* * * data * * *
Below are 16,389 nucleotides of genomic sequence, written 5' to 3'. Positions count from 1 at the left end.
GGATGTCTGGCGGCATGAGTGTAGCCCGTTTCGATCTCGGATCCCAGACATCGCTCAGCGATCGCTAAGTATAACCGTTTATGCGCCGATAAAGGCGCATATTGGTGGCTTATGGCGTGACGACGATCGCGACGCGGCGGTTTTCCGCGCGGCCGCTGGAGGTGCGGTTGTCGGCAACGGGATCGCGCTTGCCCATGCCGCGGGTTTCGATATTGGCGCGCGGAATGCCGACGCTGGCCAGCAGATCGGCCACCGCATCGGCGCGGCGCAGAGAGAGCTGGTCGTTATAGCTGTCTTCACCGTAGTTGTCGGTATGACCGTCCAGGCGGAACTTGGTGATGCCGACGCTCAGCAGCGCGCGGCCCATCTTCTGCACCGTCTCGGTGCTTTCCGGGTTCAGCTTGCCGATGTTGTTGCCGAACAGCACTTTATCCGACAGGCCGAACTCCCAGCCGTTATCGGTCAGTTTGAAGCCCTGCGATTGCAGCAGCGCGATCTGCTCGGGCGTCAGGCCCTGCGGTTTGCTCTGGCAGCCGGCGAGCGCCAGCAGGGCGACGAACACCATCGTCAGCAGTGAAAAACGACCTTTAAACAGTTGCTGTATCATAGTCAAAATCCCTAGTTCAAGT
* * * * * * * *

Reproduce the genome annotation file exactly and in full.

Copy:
Below are 16,389 nucleotides of genomic sequence, written 5' to 3'. Positions count from 1 at the left end.
GGATGTCTGGCGGCATGAGTGTAGCCCGTTTCGATCTCGGATCCCAGACATCGCTCAGCGATCGCTAAGTATAACCGTTTATGCGCCGATAAAGGCGCATATTGGTGGCTTATGGCGTGACGACGATCGCGACGCGGCGGTTTTCCGCGCGGCCGCTGGAGGTGCGGTTGTCGGCAACGGGATCGCGCTTGCCCATGCCGCGGGTTTCGATATTGGCGCGCGGAATGCCGACGCTGGCCAGCAGATCGGCCACCGCATCGGCGCGGCGCAGAGAGAGCTGGTCGTTATAGCTGTCTTCACCGTAGTTGTCGGTATGACCGTCCAGGCGGAACTTGGTGATGCCGACGCTCAGCAGCGCGCGGCCCATCTTCTGCACCGTCTCGGTGCTTTCCGGGTTCAGCTTGCCGATGTTGTTGCCGAACAGCACTTTATCCGACAGGCCGAACTCCCAGCCGTTATCGGTCAGTTTGAAGCCCTGCGATTGCAGCAGCGCGATCTGCTCGGGCGTCAGGCCCTGCGGTTTGCTCTGGCAGCCGGCGAGCGCCAGCAGGGCGACGAACACCATCGTCAGCAGTGAAAAACGACCTTTAAACAGTTGCTGTATCATAGTCAAAATCCCTAGTTCAAGT